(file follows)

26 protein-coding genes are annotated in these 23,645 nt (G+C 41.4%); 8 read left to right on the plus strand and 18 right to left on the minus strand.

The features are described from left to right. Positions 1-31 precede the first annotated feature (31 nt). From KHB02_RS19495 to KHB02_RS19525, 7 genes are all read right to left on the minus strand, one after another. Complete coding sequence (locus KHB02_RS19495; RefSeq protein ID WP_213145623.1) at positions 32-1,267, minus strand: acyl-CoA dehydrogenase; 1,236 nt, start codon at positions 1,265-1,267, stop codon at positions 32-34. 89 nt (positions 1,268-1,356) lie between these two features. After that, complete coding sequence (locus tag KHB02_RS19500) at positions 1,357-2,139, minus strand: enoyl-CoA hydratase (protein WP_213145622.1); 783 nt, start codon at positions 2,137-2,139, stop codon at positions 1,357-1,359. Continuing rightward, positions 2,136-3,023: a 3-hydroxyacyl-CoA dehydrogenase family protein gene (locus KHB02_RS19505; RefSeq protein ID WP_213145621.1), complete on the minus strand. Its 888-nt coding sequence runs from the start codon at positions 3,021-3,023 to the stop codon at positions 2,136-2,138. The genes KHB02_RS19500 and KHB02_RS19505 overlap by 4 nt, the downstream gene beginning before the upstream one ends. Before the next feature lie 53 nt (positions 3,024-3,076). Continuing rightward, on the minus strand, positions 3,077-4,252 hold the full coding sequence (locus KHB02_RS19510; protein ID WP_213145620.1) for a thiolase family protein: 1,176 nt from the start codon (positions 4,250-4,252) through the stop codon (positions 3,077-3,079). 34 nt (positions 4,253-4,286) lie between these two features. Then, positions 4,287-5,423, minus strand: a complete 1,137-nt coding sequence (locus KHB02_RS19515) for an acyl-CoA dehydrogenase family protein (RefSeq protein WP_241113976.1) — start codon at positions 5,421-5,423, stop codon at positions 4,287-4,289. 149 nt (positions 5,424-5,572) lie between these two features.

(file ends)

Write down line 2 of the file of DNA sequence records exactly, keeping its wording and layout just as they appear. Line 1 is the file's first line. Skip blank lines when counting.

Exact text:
The features are described from left to right. Positions 1-31 precede the first annotated feature (31 nt). From KHB02_RS19495 to KHB02_RS19525, 7 genes are all read right to left on the minus strand, one after another. Complete coding sequence (locus KHB02_RS19495; RefSeq protein ID WP_213145623.1) at positions 32-1,267, minus strand: acyl-CoA dehydrogenase; 1,236 nt, start codon at positions 1,265-1,267, stop codon at positions 32-34. 89 nt (positions 1,268-1,356) lie between these two features. After that, complete coding sequence (locus tag KHB02_RS19500) at positions 1,357-2,139, minus strand: enoyl-CoA hydratase (protein WP_213145622.1); 783 nt, start codon at positions 2,137-2,139, stop codon at positions 1,357-1,359. Continuing rightward, positions 2,136-3,023: a 3-hydroxyacyl-CoA dehydrogenase family protein gene (locus KHB02_RS19505; RefSeq protein ID WP_213145621.1), complete on the minus strand. Its 888-nt coding sequence runs from the start codon at positions 3,021-3,023 to the stop codon at positions 2,136-2,138. The genes KHB02_RS19500 and KHB02_RS19505 overlap by 4 nt, the downstream gene beginning before the upstream one ends. Before the next feature lie 53 nt (positions 3,024-3,076). Continuing rightward, on the minus strand, positions 3,077-4,252 hold the full coding sequence (locus KHB02_RS19510; protein ID WP_213145620.1) for a thiolase family protein: 1,176 nt from the start codon (positions 4,250-4,252) through the stop codon (positions 3,077-3,079). 34 nt (positions 4,253-4,286) lie between these two features. Then, positions 4,287-5,423, minus strand: a complete 1,137-nt coding sequence (locus KHB02_RS19515) for an acyl-CoA dehydrogenase family protein (RefSeq protein WP_241113976.1) — start codon at positions 5,421-5,423, stop codon at positions 4,287-4,289. 149 nt (positions 5,424-5,572) lie between these two features.